The Local Impact of Franchise Businesses

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Locally owned franchises are valuable sources of steady employment, tax revenue and economic resilience. Especially during economic downturns, franchises have provided localized insulation from unemployment and offered communities of all sizes increased access to healthcare, paid vacation and other benefits compared to non-franchise businesses.

Get into the small-town economics of franchising and why patronizing a franchise business is still supporting local!

Franchise vs. Non-franchise: What’s the Difference?

In terms of day-to-day operations, franchises and small businesses are nearly identical. Both rely on the local workforce, pay local, state and federal taxes and donate to important causes in the community. While some franchise locations may be corporately owned and operated, most franchise licenses are held by sole proprietors utilizing a DBA, or “doing business as” under their own business’s name.

Franchises differ from non-franchise entities only in their contractual agreement to use a nationally owned franchise brand’s name, systems and resources.

Is a Franchise a Small Business?

As long as a locally-owned franchise meets the basic definition of a small business, it’s about as local as it gets! Business size is often measured by employee count, number of locations, total revenue, or a mix of factors.

The Census Bureau defines small businesses as:

  • Having fewer than 250 employees total (think 250 employees working at 2-3 franchise locations)
  • Having fewer than 20 employees per location
  • Less than $5 million in annual revenue
  • Sole proprietorship (either one person or one commercial entity)
  • The proprietor pays all taxes through the business itself

There is certainly some gray area around these criteria, but the broad definition includes a substantial share of the 730,000 locally-owned franchises in the US.

Local Impact: Franchise vs. Local Business

The establishment, success and continued growth of any small business is a net positive for the local community. A recent study by Oxford Economics shows that franchises may have a larger local impact than their independent neighbors.

  • Higher employment rates – Franchises create 2.3 times as many jobs as similarly-sized non-franchise businesses.
  • Increased (taxable) revenue – Franchises generate 1.8 times more taxable revenue than independent businesses.
  • Higher employee pay – Franchise employees earn up to 3.4% more and have increased access to health insurance (65%) and paid leave (76%).

Higher pay, competitive benefits and higher employment rates increase the amount of money in local circulation. Especially during tight labor markets, better pay at franchises raises the bar across local industries, improving employee and family outcomes.

Franchises Are Safer Investments for Owners, Too

The franchise business model is equally beneficial for owners. Historically, franchises tend to have better success rates, be more profitable and weather economic downturns better than non-franchise businesses. If you are researching a local franchise opportunity, consider some benefits:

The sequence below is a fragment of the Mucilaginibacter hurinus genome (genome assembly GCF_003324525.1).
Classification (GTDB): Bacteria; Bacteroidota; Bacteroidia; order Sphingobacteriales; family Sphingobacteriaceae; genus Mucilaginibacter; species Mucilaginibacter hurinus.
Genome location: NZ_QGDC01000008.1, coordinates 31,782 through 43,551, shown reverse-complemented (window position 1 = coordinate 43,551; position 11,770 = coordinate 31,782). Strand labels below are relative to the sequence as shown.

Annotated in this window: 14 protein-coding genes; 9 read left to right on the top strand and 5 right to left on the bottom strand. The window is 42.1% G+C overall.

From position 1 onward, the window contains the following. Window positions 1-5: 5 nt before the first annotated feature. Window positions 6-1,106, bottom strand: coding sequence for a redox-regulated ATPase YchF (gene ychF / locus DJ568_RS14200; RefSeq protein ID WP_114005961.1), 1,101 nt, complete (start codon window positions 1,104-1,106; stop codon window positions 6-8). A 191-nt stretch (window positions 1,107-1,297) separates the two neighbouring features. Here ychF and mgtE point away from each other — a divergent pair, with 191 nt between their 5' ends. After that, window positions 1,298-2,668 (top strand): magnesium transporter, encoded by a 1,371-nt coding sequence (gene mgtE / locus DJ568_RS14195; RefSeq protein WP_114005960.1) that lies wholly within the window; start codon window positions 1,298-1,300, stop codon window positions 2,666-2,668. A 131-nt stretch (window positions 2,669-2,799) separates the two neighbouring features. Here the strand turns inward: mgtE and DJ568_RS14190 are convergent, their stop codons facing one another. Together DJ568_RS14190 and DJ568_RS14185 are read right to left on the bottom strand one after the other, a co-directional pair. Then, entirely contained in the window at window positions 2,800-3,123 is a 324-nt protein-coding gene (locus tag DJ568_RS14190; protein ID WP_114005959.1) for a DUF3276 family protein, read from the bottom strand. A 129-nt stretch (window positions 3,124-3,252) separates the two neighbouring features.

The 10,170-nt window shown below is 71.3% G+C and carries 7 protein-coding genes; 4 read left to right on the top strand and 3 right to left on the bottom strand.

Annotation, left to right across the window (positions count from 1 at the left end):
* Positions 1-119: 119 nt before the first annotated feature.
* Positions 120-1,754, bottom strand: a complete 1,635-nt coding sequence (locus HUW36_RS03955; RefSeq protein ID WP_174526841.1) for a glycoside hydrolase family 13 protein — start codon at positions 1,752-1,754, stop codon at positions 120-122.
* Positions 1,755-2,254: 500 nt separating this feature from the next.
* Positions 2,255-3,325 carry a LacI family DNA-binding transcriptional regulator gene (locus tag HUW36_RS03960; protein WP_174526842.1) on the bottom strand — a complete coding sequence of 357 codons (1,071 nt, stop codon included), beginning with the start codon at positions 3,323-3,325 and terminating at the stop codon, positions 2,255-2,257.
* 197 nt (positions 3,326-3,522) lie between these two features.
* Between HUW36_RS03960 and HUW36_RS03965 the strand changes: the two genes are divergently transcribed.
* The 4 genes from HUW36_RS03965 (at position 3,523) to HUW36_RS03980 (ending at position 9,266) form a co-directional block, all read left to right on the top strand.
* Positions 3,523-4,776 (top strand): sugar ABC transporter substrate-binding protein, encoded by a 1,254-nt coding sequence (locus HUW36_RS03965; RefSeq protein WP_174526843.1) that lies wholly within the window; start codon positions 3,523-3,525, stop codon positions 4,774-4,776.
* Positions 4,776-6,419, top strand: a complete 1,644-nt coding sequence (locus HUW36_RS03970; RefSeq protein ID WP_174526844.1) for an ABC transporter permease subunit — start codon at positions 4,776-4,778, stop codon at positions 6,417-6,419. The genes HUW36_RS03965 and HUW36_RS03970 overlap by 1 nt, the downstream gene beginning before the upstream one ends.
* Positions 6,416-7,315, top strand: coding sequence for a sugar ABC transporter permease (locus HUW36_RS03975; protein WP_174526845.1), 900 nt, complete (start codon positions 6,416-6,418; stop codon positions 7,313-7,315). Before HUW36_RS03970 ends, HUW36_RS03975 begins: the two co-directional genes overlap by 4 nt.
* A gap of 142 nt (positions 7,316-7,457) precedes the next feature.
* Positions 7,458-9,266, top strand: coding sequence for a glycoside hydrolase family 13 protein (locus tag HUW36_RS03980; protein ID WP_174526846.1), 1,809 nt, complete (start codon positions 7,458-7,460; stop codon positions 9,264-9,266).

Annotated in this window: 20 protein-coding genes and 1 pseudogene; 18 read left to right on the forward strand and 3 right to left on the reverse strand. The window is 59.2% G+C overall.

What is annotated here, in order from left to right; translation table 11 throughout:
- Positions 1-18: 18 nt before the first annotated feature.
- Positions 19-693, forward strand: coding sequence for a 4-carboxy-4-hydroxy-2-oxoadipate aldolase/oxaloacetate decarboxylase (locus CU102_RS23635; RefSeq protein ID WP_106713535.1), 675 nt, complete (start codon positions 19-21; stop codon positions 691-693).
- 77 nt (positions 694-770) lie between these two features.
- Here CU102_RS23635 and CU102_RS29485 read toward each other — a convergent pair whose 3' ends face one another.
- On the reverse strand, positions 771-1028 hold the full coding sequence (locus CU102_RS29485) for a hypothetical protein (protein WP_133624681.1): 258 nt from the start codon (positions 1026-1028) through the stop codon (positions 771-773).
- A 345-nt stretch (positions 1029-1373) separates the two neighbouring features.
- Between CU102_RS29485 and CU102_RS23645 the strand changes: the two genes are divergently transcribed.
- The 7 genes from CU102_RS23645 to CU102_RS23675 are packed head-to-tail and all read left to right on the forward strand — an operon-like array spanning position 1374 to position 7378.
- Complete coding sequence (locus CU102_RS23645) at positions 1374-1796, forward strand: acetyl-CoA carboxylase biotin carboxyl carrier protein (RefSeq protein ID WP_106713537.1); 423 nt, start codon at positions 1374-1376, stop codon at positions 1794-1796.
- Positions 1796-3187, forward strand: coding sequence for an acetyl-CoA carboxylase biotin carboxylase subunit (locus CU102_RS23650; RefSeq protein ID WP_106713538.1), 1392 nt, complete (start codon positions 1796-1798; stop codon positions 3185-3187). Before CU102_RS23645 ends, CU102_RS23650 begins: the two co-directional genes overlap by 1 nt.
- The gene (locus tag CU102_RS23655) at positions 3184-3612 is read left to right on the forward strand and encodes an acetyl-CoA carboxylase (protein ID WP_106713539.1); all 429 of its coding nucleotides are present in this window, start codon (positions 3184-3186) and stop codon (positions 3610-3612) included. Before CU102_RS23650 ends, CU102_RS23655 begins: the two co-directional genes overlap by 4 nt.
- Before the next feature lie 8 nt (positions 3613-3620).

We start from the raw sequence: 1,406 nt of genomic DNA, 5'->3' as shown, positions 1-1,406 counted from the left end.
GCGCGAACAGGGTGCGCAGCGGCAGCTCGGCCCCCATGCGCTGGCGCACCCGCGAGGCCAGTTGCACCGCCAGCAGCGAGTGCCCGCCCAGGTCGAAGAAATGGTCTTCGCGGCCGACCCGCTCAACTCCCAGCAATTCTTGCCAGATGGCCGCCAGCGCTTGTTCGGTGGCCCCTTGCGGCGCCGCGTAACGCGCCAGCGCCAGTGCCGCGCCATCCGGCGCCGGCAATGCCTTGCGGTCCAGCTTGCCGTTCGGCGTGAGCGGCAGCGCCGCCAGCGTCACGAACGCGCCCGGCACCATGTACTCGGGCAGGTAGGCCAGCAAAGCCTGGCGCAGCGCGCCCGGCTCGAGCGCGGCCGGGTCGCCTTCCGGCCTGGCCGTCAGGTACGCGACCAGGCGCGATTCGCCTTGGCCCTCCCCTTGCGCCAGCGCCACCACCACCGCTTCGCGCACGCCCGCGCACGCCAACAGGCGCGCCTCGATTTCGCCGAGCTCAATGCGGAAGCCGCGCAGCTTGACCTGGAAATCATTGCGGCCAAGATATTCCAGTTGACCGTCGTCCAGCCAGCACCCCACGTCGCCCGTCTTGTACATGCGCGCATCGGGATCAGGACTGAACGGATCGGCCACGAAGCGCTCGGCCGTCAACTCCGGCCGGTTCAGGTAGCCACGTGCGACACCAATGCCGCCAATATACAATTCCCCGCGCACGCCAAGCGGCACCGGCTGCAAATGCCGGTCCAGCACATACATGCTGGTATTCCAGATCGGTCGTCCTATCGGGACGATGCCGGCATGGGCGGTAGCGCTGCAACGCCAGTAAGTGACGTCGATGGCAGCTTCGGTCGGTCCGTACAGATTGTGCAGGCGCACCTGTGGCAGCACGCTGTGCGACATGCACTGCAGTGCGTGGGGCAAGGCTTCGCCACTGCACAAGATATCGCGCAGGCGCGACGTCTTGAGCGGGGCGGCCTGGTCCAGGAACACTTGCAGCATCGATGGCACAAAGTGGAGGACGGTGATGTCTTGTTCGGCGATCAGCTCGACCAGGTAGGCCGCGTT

Franchises Are More Profitable. While operating profit margins vary by season, industry and market, aggregate franchise profitability statistics suggest franchise businesses are more profitable than their independent peers. A Census report calculated the average sales per franchise establishment was $3.5 million per annum, compared to $2.3 million for non-franchise companies. Even calculated for a 3-5% licensing (sometimes called royalty) fee, franchises generate more revenue.

Franchise economics, built largely on lowering material and operating costs through economies of scale, may also reduce day-to-day input costs through negotiated pricing. The national brand may negotiate lower shipping fees for parcels or more competitive pricing on parts, ingredients or software.

Franchises Are Resilient. A comparison of franchise and independent small business survival rates shows that franchises are more likely to be in business than non-franchise businesses after five years. No new venture is guaranteed, however. Younger franchise organizations may cost less to license but don’t deliver the same value as more established companies. The worst-performing franchises have failure rates above 20%. Two, Experimac and Dental Fix RX, had SBA loan default rates over 65%.

Franchises Are More Inclusive. The franchise business model makes small business ownership more accessible to women and people of color, leading to more success. Franchise backing can open doors to investment capital, lower lending rates and business development programs. Black-owned franchises earn more than twice as much as other Black-owned businesses, contributing to consistently higher success rates across industries.

Additionally, 32% of franchisee owners say they would not have started a business without franchise support, a sentiment more common among female owners. It’s no wonder so many small business owners are attracted to franchising; it works.

We Know the Franchise Industry

For over 25 years, Oneupweb has specialized in supporting franchise organizations to grow. As a fully integrated marketing agency, we leverage teams of designers, writers, developers and strategists to overcome your marketing challenges. See what experience and industry expertise can do for your organization; get in touch today or call 231-922-9977 to get started.

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